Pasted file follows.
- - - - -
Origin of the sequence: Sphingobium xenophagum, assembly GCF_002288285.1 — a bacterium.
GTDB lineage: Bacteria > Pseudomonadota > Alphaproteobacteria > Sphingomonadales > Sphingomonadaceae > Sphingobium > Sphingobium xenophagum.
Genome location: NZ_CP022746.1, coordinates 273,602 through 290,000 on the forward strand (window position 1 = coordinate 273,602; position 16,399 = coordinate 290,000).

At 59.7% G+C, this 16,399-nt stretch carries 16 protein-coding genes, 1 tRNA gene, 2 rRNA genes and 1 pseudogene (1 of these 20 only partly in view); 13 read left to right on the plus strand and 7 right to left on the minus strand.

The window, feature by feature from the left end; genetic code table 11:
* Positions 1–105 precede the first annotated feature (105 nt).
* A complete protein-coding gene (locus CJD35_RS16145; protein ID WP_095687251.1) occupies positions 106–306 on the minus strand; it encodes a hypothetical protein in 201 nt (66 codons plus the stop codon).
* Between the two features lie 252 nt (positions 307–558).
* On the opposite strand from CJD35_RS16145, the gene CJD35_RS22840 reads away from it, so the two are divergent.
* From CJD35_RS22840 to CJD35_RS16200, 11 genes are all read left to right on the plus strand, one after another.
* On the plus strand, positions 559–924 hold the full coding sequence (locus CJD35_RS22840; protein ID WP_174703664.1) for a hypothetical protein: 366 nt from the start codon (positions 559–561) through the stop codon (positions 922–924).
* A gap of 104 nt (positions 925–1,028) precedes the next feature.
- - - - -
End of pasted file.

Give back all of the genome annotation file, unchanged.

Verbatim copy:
Origin of the sequence: Sphingobium xenophagum, assembly GCF_002288285.1 — a bacterium.
GTDB lineage: Bacteria > Pseudomonadota > Alphaproteobacteria > Sphingomonadales > Sphingomonadaceae > Sphingobium > Sphingobium xenophagum.
Genome location: NZ_CP022746.1, coordinates 273,602 through 290,000 on the forward strand (window position 1 = coordinate 273,602; position 16,399 = coordinate 290,000).

At 59.7% G+C, this 16,399-nt stretch carries 16 protein-coding genes, 1 tRNA gene, 2 rRNA genes and 1 pseudogene (1 of these 20 only partly in view); 13 read left to right on the plus strand and 7 right to left on the minus strand.

The window, feature by feature from the left end; genetic code table 11:
* Positions 1–105 precede the first annotated feature (105 nt).
* A complete protein-coding gene (locus CJD35_RS16145; protein ID WP_095687251.1) occupies positions 106–306 on the minus strand; it encodes a hypothetical protein in 201 nt (66 codons plus the stop codon).
* Between the two features lie 252 nt (positions 307–558).
* On the opposite strand from CJD35_RS16145, the gene CJD35_RS22840 reads away from it, so the two are divergent.
* From CJD35_RS22840 to CJD35_RS16200, 11 genes are all read left to right on the plus strand, one after another.
* On the plus strand, positions 559–924 hold the full coding sequence (locus CJD35_RS22840; protein ID WP_174703664.1) for a hypothetical protein: 366 nt from the start codon (positions 559–561) through the stop codon (positions 922–924).
* A gap of 104 nt (positions 925–1,028) precedes the next feature.